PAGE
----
The proposed Convoy Escort Programme, a private naval force underwritten by Lloyds, despite indications otherwise in the past several years appears poised to finally materialize. This concept is not new. Since 2007, when piracy began to emerge as a threat to shipping at first in the Gulf of Aden, several firms have claimed they had or intended to buy ships. While the former Blackwater was the first to produce a ship – the former NOAA ship McArthur – it arrived in the Red Sea without any clients and the ship never provided protection to commercial clients as intended. Other firms, including U.S. and French companies, made bold assertions that they had many boats at the ready, but upon investigation none existed and the stories rapidly changed. (see “Private Security Companies and Piracy,” Jane’s Intelligence Review, March 2009). Several companies have, however, had platforms in the region including Protection Vessels International (PVI) which has operated three escort boats on a consistent basis. Other firms have also emerged providing logistics platforms such as “floatels” (floating hotels).
The response to piracy has included both state navies and a far more robust response from the shipping industry including improvements to Best Management Practices as well as the reluctant acceptances of on-board armed guards. State navies have existed for thousands of years and control of the seas were determined by battles such as Salamis between the various Greek city-states and the Persian Empire or Actium between the competing Roman and Egyptian forces. But, on occasion, usually out of necessity, states and shipping companies (such as the East India Company) have turned to the private sector, right or wrong, to supplement their numbers or address other shortcomings.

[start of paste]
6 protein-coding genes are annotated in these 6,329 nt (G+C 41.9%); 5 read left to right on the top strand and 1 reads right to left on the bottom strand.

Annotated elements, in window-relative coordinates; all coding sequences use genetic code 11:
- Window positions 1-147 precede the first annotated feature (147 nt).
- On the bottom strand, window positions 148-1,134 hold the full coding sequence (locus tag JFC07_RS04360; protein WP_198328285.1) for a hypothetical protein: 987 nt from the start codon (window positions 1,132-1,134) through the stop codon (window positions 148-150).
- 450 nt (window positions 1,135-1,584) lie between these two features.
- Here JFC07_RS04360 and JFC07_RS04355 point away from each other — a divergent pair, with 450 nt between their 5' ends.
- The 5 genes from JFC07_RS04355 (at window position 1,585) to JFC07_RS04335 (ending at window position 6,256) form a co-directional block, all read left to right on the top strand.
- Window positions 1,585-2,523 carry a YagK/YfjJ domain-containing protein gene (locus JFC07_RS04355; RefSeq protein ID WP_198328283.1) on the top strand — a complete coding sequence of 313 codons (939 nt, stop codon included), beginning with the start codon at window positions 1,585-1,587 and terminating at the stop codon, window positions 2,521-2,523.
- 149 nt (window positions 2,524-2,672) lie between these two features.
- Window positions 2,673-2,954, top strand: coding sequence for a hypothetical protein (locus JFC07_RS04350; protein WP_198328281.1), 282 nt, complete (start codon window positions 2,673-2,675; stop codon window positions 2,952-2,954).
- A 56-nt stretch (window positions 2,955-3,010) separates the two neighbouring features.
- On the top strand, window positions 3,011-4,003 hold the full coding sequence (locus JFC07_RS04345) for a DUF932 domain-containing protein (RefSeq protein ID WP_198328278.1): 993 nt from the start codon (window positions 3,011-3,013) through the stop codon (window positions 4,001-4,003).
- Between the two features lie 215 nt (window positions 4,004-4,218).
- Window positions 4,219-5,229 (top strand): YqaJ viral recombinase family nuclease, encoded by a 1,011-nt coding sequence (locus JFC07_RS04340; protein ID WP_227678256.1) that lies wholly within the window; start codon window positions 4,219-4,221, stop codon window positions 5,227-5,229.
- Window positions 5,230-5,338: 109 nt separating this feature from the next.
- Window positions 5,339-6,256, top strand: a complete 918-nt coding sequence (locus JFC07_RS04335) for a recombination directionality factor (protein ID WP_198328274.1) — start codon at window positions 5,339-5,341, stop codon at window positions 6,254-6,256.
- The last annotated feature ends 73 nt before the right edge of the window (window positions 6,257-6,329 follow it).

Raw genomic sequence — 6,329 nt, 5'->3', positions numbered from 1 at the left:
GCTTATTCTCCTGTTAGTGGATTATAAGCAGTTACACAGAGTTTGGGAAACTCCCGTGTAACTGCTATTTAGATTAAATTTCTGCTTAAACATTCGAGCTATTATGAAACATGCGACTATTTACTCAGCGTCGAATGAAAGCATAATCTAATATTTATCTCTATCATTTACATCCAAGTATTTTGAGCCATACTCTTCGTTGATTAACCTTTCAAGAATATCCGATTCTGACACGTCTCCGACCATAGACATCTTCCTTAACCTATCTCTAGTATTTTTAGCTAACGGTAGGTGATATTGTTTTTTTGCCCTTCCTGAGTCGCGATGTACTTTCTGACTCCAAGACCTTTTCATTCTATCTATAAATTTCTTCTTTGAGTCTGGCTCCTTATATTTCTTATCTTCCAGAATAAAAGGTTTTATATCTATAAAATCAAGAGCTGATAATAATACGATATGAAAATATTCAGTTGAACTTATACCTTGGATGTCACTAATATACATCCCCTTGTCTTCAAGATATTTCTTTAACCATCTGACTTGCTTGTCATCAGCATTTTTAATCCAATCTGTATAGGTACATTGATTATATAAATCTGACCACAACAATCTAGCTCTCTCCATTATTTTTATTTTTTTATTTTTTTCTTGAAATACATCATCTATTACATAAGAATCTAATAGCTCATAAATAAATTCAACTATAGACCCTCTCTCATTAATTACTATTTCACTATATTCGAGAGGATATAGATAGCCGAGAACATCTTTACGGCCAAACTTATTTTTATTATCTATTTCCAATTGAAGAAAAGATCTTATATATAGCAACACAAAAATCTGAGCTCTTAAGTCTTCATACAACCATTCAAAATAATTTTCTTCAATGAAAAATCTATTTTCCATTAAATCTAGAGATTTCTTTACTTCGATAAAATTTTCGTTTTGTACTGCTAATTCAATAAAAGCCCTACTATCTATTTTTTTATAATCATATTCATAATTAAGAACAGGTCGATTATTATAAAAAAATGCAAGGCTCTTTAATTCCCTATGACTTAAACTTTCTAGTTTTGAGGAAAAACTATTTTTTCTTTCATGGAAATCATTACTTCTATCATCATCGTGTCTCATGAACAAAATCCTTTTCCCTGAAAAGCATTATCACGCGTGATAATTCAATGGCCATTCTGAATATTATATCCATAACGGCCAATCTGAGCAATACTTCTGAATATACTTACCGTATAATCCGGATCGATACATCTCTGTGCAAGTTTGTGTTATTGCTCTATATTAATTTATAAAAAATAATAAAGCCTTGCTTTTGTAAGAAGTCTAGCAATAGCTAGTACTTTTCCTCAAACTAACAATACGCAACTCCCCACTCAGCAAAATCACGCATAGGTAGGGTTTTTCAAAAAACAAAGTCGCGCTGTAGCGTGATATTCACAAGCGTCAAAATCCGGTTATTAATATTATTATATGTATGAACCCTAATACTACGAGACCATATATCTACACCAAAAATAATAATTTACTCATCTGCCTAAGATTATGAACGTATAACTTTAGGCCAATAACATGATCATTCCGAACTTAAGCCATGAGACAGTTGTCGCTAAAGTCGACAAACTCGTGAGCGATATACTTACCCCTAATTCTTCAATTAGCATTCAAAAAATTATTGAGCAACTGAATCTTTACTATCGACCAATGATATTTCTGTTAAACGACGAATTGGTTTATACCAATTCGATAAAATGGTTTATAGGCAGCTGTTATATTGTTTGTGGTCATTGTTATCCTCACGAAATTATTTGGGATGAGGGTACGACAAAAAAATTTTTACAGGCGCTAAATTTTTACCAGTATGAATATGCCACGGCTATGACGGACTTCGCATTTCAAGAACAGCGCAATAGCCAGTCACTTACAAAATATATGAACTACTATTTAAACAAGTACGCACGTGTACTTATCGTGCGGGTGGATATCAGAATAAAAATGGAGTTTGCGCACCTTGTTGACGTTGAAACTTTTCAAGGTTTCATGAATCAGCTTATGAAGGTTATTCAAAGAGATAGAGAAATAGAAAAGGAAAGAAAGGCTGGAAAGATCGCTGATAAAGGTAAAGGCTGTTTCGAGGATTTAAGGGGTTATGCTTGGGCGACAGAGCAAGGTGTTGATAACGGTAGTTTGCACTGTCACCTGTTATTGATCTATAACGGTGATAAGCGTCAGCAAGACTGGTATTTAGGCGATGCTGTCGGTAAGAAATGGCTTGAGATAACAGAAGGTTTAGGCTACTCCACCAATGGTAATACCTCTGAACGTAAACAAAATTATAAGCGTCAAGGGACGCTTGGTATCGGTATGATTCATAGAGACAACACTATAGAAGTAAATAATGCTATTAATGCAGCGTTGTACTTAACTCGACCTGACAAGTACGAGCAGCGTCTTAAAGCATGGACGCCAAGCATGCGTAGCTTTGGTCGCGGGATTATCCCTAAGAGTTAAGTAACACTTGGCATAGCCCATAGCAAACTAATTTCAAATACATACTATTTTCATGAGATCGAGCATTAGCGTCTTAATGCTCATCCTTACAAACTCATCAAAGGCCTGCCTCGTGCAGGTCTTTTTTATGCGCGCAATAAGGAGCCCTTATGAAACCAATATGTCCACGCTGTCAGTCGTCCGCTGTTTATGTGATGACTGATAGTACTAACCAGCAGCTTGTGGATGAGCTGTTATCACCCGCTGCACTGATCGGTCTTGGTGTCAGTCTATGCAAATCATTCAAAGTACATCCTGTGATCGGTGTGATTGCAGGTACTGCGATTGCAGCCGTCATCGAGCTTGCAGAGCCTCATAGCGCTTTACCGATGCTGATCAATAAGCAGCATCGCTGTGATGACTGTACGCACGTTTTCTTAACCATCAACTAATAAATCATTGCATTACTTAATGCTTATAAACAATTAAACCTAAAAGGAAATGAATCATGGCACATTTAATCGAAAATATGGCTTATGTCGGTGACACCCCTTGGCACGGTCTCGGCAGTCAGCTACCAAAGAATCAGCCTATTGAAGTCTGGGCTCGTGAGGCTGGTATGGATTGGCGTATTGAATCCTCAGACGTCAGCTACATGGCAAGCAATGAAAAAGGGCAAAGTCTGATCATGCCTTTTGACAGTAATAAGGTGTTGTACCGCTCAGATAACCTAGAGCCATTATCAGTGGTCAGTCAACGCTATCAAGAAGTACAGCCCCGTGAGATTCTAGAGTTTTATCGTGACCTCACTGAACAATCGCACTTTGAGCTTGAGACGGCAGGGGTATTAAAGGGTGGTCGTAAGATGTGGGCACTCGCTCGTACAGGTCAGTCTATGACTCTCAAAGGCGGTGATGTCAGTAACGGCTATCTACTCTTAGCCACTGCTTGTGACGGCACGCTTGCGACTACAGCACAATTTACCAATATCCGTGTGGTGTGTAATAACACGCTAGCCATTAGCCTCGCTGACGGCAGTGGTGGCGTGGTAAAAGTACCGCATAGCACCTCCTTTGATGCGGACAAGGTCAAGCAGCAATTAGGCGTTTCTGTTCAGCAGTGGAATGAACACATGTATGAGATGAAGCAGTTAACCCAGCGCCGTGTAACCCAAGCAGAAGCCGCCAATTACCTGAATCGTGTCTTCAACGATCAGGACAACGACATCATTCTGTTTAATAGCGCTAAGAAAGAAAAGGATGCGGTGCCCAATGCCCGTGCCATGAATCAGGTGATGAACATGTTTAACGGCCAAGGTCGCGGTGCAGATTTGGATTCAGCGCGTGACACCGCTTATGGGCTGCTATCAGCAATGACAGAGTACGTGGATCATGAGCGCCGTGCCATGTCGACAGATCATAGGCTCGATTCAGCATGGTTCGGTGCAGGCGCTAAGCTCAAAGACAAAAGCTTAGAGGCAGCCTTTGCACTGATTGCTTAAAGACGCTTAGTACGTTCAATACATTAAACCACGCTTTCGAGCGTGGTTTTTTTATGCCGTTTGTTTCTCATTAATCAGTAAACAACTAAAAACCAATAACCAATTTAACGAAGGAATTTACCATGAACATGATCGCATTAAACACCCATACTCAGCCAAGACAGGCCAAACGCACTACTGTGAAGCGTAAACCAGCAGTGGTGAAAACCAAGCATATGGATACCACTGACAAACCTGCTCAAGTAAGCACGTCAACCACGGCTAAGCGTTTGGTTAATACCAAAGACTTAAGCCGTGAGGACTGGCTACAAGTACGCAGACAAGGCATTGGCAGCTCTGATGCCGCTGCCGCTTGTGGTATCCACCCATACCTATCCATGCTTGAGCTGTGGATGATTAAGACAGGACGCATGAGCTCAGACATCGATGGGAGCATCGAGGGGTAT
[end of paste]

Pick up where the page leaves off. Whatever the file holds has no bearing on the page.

Lt. Albaugh piece echoes the fundamental questions of accountability, rules of engagement (or in PCASP parlance “use of force”), and interests of the state – or more appropriately the shipping companies, are important. These and other questions are being debated but the answers are by no means set. Finally, the market itself may change as radically as it has in the past five or six years.
With some 20,000 ship transits in the Gulf of Aden annually, the opportunities for maritime security companies seemed encouraging, but the actual number of vulnerable ships to pirates is far less depending on the speed and ship structures which are both preventative to most attacks. Six years ago, only six to twelve firms offer armed maritime security guards (according to my co-editor on “Maritime Private Security”). Today the Security Association for the Maritime Industry (SAMI) has over 120 firms as members. Some estimates suggest the number of firms is higher than 200. Arguably not every firm has the same capability, offers the same services, or is as robust as others. Some may simply be an individual through whom other contracts and resumes are processed. The number of Gulf of Aden transits will not markedly increase. With the proliferation of PCASPs and the decreased number of successful attacks (primarily due to armed guards), it is possible that if these conditions hold the market in that region has been saturated, that opportunities with it will diminish and marginal PCASPs with no other choice than the leave the market or to find other markets, should they arise, such as the Gulf of Guinea.